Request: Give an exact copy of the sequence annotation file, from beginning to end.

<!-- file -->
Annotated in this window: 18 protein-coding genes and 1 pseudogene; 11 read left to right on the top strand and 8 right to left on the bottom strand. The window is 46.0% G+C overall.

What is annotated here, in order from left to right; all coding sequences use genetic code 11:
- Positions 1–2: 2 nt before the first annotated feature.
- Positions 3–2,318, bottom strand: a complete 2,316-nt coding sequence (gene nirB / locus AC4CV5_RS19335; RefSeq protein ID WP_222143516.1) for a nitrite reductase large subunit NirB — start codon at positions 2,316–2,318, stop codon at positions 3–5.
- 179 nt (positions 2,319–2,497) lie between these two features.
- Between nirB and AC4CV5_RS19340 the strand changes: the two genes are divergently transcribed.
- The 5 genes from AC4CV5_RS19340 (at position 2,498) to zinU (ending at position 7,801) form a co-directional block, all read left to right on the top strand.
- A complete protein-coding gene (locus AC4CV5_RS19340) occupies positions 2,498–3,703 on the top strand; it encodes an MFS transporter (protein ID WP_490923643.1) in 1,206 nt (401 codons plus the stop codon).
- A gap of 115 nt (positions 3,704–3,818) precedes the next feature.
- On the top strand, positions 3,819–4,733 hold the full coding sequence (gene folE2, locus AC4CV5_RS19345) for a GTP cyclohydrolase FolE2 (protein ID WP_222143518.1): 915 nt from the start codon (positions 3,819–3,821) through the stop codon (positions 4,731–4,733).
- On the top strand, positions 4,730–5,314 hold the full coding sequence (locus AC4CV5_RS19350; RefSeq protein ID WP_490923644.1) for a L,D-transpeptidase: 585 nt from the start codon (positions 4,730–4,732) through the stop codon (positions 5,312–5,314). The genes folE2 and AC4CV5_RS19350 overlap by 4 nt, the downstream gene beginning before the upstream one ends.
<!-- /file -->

Annotated in this window: 18 protein-coding genes and 1 pseudogene; 11 read left to right on the top strand and 8 right to left on the bottom strand. The window is 46.0% G+C overall.

What is annotated here, in order from left to right; all coding sequences use genetic code 11:
- Positions 1–2: 2 nt before the first annotated feature.
- Positions 3–2,318, bottom strand: a complete 2,316-nt coding sequence (gene nirB / locus AC4CV5_RS19335; RefSeq protein ID WP_222143516.1) for a nitrite reductase large subunit NirB — start codon at positions 2,316–2,318, stop codon at positions 3–5.
- 179 nt (positions 2,319–2,497) lie between these two features.
- Between nirB and AC4CV5_RS19340 the strand changes: the two genes are divergently transcribed.
- The 5 genes from AC4CV5_RS19340 (at position 2,498) to zinU (ending at position 7,801) form a co-directional block, all read left to right on the top strand.
- A complete protein-coding gene (locus AC4CV5_RS19340) occupies positions 2,498–3,703 on the top strand; it encodes an MFS transporter (protein ID WP_490923643.1) in 1,206 nt (401 codons plus the stop codon).
- A gap of 115 nt (positions 3,704–3,818) precedes the next feature.
- On the top strand, positions 3,819–4,733 hold the full coding sequence (gene folE2, locus AC4CV5_RS19345) for a GTP cyclohydrolase FolE2 (protein ID WP_222143518.1): 915 nt from the start codon (positions 3,819–3,821) through the stop codon (positions 4,731–4,733).
- On the top strand, positions 4,730–5,314 hold the full coding sequence (locus AC4CV5_RS19350; RefSeq protein ID WP_490923644.1) for a L,D-transpeptidase: 585 nt from the start codon (positions 4,730–4,732) through the stop codon (positions 5,312–5,314). The genes folE2 and AC4CV5_RS19350 overlap by 4 nt, the downstream gene beginning before the upstream one ends.